The Best Classes in African American Studies

African-American studies can be one of the best programs that a college-bound individual may want to consider when selecting a major. AA studies offer a wide range of career opportunities and a rich cultural history to go along with it. However, if you are stuck and can’t decide if taking up an African-American Studies program would be the best thing to do than please consider reading my article and see if these classes will interest you in away. I have included some of the best African-American Studies programs that are currently available at several colleges.

Introduction to Black Culture
What better way to learn about the African-American culture than to study it first hand. This program offers an overview of the basic areas of Black culture, which include history, religion, social organization, politics, economics, psychology, and creative production, with a survey of the key concepts and fundamental literature in each area. This is a great program to consider.

Introduction to African American Studies
This class focuses on the many facets of the Black experience in the United States and also the discipline of pursuing an educational career in African American Studies.

Women of Color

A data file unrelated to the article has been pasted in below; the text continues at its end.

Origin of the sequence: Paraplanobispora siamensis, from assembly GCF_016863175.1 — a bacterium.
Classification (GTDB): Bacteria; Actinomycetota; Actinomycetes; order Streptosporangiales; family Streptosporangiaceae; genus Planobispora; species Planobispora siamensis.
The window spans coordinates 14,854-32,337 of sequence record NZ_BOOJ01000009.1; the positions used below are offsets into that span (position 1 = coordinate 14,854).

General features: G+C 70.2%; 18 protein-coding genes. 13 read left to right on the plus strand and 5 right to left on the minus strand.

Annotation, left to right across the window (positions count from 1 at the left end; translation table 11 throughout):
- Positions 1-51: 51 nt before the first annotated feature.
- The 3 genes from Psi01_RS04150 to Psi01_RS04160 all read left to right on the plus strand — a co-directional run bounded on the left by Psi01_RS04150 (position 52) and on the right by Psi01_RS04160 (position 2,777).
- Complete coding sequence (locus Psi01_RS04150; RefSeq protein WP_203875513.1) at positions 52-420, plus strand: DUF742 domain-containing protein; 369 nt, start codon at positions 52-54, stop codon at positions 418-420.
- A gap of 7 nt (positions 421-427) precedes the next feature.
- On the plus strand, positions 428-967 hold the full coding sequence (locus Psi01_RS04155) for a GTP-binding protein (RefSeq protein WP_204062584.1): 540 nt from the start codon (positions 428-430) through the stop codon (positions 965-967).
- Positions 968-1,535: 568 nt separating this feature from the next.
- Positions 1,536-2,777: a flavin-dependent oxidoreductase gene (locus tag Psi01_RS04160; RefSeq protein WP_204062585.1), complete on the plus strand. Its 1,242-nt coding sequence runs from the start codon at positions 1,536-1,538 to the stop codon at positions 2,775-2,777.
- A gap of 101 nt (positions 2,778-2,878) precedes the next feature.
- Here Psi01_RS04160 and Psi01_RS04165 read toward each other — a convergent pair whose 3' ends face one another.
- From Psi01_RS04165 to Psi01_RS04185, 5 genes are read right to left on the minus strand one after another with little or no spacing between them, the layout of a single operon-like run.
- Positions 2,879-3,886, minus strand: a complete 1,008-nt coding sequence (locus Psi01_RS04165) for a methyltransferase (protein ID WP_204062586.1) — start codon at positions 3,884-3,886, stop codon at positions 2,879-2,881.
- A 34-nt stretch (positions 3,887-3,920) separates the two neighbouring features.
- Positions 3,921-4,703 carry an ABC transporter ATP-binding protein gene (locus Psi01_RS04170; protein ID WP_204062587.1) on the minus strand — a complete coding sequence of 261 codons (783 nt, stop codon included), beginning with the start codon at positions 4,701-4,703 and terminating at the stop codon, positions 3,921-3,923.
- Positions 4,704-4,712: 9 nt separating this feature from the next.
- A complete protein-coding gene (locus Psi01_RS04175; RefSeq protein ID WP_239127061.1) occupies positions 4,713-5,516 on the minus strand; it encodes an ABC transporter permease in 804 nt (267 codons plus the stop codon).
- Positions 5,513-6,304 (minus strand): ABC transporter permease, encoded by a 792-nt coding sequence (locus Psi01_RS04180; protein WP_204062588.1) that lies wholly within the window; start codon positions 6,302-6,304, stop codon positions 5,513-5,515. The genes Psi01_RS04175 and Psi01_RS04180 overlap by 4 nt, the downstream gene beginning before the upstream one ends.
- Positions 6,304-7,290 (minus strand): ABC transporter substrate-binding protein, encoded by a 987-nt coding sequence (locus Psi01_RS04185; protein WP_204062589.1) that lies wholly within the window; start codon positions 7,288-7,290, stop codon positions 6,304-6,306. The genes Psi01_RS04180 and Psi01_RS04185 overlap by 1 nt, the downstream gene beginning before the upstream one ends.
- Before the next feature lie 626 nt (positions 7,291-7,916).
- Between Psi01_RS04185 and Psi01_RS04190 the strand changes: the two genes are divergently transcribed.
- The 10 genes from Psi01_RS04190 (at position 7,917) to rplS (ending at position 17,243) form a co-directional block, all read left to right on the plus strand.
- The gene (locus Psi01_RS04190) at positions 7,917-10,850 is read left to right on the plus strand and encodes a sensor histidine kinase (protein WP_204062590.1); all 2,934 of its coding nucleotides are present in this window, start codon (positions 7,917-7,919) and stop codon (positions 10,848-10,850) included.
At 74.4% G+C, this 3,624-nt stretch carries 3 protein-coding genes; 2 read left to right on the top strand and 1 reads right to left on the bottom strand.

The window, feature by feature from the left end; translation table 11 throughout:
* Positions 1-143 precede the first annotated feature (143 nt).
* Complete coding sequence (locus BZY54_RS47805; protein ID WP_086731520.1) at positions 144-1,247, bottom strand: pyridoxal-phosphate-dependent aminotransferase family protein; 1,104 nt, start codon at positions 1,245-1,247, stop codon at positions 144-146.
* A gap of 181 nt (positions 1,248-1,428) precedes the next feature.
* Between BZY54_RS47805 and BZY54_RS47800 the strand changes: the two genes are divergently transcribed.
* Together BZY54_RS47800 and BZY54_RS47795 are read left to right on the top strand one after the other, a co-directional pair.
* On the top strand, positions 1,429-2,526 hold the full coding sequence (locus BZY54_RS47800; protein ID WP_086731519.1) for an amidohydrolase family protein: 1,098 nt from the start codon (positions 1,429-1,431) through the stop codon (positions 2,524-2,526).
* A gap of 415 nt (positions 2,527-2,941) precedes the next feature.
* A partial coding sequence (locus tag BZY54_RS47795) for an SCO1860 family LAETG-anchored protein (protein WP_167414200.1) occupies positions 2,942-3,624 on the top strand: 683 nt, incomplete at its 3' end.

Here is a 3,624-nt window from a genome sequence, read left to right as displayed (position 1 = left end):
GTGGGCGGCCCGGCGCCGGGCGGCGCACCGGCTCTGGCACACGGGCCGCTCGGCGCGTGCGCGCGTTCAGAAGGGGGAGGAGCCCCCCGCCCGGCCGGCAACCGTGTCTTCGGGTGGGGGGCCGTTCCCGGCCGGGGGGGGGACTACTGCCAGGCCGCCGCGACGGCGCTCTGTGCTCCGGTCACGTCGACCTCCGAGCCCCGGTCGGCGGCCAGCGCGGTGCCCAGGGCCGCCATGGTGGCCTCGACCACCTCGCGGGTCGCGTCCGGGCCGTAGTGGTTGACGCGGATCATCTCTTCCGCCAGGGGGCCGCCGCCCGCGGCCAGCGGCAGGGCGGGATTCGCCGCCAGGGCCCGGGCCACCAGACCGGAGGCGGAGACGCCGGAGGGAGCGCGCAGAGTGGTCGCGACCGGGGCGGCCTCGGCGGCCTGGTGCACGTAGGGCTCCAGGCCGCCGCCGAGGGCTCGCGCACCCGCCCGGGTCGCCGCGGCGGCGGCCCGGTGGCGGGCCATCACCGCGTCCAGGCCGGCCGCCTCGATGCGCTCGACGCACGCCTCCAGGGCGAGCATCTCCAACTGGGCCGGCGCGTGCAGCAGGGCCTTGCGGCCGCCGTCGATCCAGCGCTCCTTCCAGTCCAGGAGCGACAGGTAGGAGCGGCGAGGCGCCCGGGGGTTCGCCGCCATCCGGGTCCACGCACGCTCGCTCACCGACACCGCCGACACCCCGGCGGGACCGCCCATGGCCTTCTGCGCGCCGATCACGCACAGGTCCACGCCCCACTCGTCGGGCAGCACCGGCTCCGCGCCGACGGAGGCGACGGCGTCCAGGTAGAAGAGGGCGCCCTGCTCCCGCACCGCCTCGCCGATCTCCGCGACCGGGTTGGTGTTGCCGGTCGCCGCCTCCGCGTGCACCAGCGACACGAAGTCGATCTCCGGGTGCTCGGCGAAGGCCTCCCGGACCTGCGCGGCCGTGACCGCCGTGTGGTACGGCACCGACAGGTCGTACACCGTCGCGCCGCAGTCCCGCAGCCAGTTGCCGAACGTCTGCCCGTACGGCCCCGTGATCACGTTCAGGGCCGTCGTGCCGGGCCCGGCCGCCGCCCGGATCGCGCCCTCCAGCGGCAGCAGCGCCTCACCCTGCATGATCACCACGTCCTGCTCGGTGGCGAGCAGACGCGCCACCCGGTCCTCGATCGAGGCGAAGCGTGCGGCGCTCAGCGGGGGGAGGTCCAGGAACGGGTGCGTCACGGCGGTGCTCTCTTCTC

This course examines the similarities and differences of American women through the understandings of their life experiences. Their differences are analyzed by the conduct of their race, class, and ethnicity. Their similarities are analyzed among diverse groups of women in order to better understand the complexity of their lives.

American Political Institutions: A Black Perspective
This is an assessment of the improvement and dynamics of American political institutions and political processes as they relate to the experiences of African-Americans. An excellent African-American studies course to consider furthering your educational understanding of why and how African-American’s relate and feel about politics.

Introduction to Pan-Africanism
This course is an examination of the origin and expansion of the Pan-African Movement from the nineteenth century to the present time. This class includes a vital evaluation of major Pan-African ideologists and practitioners. Also included are the successes and failures of the Organization of African Unity from 1963 to the present. This class is strongly recommended for all PAS majors and minors.

Classical African Civilization
Classical African Civilization evaluates the various societies of Africa; covering a period from the origin of humankind in East Africa to the great Zulu Kingdom led by Chaka Zulu in the 19th century. In addition to describing the leadership, histories, and achievements of African figures like Imhotep, Zoser, Ahknaten, Muhammed, and Chaka. The class focuses on understanding the cultures, technologies, and social organization of these individual societies.

Economics of the African-American Community I